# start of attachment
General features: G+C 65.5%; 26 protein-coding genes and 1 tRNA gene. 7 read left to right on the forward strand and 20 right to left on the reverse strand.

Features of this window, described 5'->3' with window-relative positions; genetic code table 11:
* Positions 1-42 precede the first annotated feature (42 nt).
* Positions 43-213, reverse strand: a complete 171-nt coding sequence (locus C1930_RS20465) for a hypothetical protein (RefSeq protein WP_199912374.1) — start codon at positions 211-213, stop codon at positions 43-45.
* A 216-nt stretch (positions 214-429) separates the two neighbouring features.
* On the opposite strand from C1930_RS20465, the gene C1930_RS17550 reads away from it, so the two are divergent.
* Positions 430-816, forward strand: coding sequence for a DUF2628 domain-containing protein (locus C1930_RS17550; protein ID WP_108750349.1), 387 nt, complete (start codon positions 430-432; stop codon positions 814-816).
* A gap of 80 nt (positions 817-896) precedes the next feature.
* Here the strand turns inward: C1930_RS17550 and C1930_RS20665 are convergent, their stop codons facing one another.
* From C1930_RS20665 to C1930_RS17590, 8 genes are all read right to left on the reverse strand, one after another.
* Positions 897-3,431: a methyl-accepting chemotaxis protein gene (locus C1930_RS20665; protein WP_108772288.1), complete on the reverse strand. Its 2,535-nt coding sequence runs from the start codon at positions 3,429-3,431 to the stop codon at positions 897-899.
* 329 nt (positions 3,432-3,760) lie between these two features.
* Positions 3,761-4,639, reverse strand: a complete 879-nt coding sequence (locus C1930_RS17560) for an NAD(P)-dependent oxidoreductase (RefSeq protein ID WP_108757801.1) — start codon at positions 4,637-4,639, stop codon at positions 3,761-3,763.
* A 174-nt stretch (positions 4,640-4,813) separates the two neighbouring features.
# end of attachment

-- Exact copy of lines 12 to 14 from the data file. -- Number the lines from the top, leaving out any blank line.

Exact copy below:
* 329 nt (positions 3,432-3,760) lie between these two features.
* Positions 3,761-4,639, reverse strand: a complete 879-nt coding sequence (locus C1930_RS17560) for an NAD(P)-dependent oxidoreductase (RefSeq protein ID WP_108757801.1) — start codon at positions 4,637-4,639, stop codon at positions 3,761-3,763.
* A 174-nt stretch (positions 4,640-4,813) separates the two neighbouring features.